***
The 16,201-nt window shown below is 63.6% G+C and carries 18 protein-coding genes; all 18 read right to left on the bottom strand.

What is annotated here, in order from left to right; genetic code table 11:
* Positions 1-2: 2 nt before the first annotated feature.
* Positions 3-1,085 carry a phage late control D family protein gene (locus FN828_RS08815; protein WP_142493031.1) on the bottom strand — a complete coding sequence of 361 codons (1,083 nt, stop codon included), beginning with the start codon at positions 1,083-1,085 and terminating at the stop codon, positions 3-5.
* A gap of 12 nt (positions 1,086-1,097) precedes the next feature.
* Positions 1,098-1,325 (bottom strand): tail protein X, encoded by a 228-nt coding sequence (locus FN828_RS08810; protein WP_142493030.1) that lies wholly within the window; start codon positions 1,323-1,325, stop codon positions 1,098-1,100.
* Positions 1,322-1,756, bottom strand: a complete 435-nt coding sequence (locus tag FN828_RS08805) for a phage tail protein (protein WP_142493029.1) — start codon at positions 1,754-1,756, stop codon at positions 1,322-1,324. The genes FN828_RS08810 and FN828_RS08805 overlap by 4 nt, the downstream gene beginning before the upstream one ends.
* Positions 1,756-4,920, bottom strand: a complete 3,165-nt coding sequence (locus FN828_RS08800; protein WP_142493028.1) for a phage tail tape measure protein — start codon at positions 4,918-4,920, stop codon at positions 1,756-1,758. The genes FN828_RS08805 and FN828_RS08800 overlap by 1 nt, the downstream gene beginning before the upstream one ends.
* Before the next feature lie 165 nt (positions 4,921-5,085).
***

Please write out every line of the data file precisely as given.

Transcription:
The 16,201-nt window shown below is 63.6% G+C and carries 18 protein-coding genes; all 18 read right to left on the bottom strand.

What is annotated here, in order from left to right; genetic code table 11:
* Positions 1-2: 2 nt before the first annotated feature.
* Positions 3-1,085 carry a phage late control D family protein gene (locus FN828_RS08815; protein WP_142493031.1) on the bottom strand — a complete coding sequence of 361 codons (1,083 nt, stop codon included), beginning with the start codon at positions 1,083-1,085 and terminating at the stop codon, positions 3-5.
* A gap of 12 nt (positions 1,086-1,097) precedes the next feature.
* Positions 1,098-1,325 (bottom strand): tail protein X, encoded by a 228-nt coding sequence (locus FN828_RS08810; protein WP_142493030.1) that lies wholly within the window; start codon positions 1,323-1,325, stop codon positions 1,098-1,100.
* Positions 1,322-1,756, bottom strand: a complete 435-nt coding sequence (locus tag FN828_RS08805) for a phage tail protein (protein WP_142493029.1) — start codon at positions 1,754-1,756, stop codon at positions 1,322-1,324. The genes FN828_RS08810 and FN828_RS08805 overlap by 4 nt, the downstream gene beginning before the upstream one ends.
* Positions 1,756-4,920, bottom strand: a complete 3,165-nt coding sequence (locus FN828_RS08800; protein WP_142493028.1) for a phage tail tape measure protein — start codon at positions 4,918-4,920, stop codon at positions 1,756-1,758. The genes FN828_RS08805 and FN828_RS08800 overlap by 1 nt, the downstream gene beginning before the upstream one ends.
* Before the next feature lie 165 nt (positions 4,921-5,085).